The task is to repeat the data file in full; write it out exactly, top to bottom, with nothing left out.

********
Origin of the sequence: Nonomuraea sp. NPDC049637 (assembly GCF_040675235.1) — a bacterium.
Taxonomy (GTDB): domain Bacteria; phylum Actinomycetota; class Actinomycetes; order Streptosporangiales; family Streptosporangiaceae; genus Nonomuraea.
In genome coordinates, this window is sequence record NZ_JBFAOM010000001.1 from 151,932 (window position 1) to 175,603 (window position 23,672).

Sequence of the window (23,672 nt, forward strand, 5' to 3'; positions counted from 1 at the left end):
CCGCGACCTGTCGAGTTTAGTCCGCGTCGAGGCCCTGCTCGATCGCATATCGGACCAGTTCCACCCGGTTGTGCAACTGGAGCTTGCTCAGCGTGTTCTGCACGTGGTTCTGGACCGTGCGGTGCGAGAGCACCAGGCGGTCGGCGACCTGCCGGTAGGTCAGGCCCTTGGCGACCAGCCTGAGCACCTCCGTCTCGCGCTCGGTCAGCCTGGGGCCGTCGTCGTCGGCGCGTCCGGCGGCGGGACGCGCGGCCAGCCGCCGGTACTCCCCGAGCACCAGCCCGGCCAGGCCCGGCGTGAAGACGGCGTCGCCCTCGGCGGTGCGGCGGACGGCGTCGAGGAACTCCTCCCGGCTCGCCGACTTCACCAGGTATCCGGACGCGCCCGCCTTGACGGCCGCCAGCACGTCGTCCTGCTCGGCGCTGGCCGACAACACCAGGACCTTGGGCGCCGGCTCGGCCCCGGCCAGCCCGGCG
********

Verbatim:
Origin of the sequence: Nonomuraea sp. NPDC049637 (assembly GCF_040675235.1) — a bacterium.
Taxonomy (GTDB): domain Bacteria; phylum Actinomycetota; class Actinomycetes; order Streptosporangiales; family Streptosporangiaceae; genus Nonomuraea.
In genome coordinates, this window is sequence record NZ_JBFAOM010000001.1 from 151,932 (window position 1) to 175,603 (window position 23,672).

Sequence of the window (23,672 nt, forward strand, 5' to 3'; positions counted from 1 at the left end):
CCGCGACCTGTCGAGTTTAGTCCGCGTCGAGGCCCTGCTCGATCGCATATCGGACCAGTTCCACCCGGTTGTGCAACTGGAGCTTGCTCAGCGTGTTCTGCACGTGGTTCTGGACCGTGCGGTGCGAGAGCACCAGGCGGTCGGCGACCTGCCGGTAGGTCAGGCCCTTGGCGACCAGCCTGAGCACCTCCGTCTCGCGCTCGGTCAGCCTGGGGCCGTCGTCGTCGGCGCGTCCGGCGGCGGGACGCGCGGCCAGCCGCCGGTACTCCCCGAGCACCAGCCCGGCCAGGCCCGGCGTGAAGACGGCGTCGCCCTCGGCGGTGCGGCGGACGGCGTCGAGGAACTCCTCCCGGCTCGCCGACTTCACCAGGTATCCGGACGCGCCCGCCTTGACGGCCGCCAGCACGTCGTCCTGCTCGGCGCTGGCCGACAACACCAGGACCTTGGGCGCCGGCTCGGCCCCGGCCAGCCCGGCG